Shokugeki no Souma 4 – 06 – Can’t Find a Butterman

Saitou Soumei’s an odd duck. He claims to follow bushido, and that his role as a samurai is to “protect the weak”, and yet in this bout he fights for the oppressive Azami administration, against the weaker rebellion fighting to preserve individual culinary creativity.

This week, while it doesn’t quite explain his siding with Central, we at least learn why he became the samurai chef he is. His mom was a great sushi chef in her own right, but her spirit was crushed by sexist traditionalists, leaving him to keep her restaurant going. Everything he did, and the heights he attained, were to prevent anyone else suffering his mom’s fate.

Soumei considers his match with Souma to be a duel between two samurai, each armed with a katana. And as such, his seafood rice bowl with salmon, roe, and squid delivers a strong and decisive strike to the judges. It’s a dish they can’t stop scarfing down, and the richness of the butter is balanced by using citrus juice (rather than vinegar) for the sushi rice.

It is a particularly scrumptious-looking dish on a show full of them, but at the end of the day, Soumei only uses one blade, and relies upon a single strike. In his mock Shokugeki against Mimasaka (who traced Soumei), Souma knew playing by Soumei’s rules and relying on a single blade and strike would never work; his blade was shattered every time.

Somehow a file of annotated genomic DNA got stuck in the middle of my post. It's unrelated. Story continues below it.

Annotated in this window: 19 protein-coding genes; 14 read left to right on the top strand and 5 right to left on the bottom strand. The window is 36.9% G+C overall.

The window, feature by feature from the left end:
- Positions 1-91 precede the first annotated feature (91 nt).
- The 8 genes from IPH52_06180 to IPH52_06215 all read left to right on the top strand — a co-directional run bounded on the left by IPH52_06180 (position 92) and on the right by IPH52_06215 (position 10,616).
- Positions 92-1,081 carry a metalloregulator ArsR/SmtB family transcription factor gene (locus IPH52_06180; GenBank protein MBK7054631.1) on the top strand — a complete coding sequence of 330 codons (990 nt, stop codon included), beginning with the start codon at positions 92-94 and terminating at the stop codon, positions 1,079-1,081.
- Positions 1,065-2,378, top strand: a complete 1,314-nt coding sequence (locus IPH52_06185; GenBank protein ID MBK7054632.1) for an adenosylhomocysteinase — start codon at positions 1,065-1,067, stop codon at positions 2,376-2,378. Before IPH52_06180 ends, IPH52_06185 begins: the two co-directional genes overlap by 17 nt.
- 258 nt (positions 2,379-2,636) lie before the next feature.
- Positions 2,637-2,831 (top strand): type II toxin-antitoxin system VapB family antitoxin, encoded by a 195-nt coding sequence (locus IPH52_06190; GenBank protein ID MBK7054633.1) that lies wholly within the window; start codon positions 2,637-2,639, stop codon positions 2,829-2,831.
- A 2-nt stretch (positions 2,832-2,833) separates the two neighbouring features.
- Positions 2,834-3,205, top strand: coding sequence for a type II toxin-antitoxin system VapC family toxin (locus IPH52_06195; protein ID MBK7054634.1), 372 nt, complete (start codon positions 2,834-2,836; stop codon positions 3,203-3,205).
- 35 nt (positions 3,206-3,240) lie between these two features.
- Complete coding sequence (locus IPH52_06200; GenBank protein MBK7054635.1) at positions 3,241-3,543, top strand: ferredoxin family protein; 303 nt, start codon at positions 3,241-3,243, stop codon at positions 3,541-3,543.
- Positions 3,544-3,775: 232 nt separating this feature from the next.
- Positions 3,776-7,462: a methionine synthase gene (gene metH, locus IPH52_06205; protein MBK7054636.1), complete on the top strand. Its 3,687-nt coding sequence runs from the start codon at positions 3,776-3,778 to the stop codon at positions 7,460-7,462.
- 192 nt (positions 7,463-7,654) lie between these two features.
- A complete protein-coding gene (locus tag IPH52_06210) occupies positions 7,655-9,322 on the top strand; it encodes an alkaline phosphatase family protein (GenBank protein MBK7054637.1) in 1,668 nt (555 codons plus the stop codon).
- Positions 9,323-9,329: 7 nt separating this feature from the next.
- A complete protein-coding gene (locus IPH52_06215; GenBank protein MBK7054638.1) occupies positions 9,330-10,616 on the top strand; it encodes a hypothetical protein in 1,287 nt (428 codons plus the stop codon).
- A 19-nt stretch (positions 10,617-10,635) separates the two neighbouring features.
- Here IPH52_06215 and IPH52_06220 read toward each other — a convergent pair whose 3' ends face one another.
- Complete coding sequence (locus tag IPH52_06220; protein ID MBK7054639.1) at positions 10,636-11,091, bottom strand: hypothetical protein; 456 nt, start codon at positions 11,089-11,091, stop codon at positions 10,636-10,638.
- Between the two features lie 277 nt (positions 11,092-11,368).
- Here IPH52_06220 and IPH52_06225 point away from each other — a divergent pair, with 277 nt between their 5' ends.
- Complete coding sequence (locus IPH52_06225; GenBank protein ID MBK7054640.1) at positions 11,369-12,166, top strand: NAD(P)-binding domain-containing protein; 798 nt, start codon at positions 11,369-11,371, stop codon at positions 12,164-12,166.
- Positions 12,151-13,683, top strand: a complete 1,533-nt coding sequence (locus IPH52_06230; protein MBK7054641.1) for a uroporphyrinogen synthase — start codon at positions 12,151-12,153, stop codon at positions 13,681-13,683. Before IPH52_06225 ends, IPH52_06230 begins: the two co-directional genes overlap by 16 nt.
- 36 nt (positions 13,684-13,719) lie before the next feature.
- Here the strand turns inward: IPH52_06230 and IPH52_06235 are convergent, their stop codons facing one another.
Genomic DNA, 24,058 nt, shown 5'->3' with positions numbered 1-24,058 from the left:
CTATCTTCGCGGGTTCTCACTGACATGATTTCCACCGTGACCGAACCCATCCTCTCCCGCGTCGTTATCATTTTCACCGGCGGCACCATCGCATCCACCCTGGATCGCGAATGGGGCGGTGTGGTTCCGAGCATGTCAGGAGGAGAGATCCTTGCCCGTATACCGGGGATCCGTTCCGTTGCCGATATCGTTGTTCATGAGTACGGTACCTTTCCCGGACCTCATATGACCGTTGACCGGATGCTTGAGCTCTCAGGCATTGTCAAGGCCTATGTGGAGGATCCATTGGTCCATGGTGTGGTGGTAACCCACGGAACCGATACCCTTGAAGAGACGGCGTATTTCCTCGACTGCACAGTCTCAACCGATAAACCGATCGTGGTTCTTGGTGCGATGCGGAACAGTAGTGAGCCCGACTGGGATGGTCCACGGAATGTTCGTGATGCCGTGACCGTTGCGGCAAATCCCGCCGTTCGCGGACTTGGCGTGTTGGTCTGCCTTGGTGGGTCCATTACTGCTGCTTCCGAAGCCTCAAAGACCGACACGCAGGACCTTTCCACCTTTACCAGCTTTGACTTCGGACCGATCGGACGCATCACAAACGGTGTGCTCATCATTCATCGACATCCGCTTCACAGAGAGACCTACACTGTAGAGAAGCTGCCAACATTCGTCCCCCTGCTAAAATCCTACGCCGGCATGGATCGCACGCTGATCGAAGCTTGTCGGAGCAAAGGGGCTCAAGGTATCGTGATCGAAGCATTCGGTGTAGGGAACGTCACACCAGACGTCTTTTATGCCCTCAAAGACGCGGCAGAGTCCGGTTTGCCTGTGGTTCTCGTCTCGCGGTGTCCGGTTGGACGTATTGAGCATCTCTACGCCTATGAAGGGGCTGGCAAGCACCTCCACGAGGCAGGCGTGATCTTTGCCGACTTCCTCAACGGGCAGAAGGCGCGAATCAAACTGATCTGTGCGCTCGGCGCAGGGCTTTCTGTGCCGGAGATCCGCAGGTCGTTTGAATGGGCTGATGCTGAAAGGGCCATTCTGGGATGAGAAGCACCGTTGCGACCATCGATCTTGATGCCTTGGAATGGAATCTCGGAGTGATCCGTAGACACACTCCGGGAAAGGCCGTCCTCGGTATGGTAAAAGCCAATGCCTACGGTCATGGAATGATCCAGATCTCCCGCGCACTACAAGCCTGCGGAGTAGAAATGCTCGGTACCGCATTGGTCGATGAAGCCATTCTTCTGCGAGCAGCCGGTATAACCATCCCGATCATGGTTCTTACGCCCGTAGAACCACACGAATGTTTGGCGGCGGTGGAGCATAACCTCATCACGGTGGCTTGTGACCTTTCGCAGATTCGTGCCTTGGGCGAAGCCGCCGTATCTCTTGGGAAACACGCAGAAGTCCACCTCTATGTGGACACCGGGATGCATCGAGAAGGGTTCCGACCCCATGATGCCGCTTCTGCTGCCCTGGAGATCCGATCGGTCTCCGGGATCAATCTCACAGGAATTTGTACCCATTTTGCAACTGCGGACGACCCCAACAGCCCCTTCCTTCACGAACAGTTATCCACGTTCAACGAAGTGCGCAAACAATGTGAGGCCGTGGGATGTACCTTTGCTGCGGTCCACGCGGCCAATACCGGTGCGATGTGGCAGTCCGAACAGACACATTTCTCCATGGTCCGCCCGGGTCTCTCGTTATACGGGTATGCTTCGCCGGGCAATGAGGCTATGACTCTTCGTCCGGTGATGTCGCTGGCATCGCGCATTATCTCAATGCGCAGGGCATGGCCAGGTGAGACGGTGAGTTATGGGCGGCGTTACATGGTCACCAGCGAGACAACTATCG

So Souma pulls out all the stops, relying not just on all of his culinary training he received both from his father and at Totsuki, but most importantly all of the various tips, tricks, and techniques he learned from everyone he’s ever cooked with and fought with and against at Totsuki. As he said in the first episode, Totsuki is a “stepping stone”, but he is and always has been a sponge: never failing to soak up the knowledge and wisdom gained in his many battles with friends, rivals, and foes alike.

The culmination of that takes the form of Yukihira-Style Toasted Butter Pilaf Inari Sushi, which everyone thinks would be far too rich and heavy, but contains so many complementary qualities, it results in a multi-pronged, multi-weapon attack upon the judges, in stark contrast to Soumei’s single strike, which almost seems quaint by comparison. Souma throws blade after blade at Soumei, then switches to other weapons like guns and even his fists to gain the upper hand.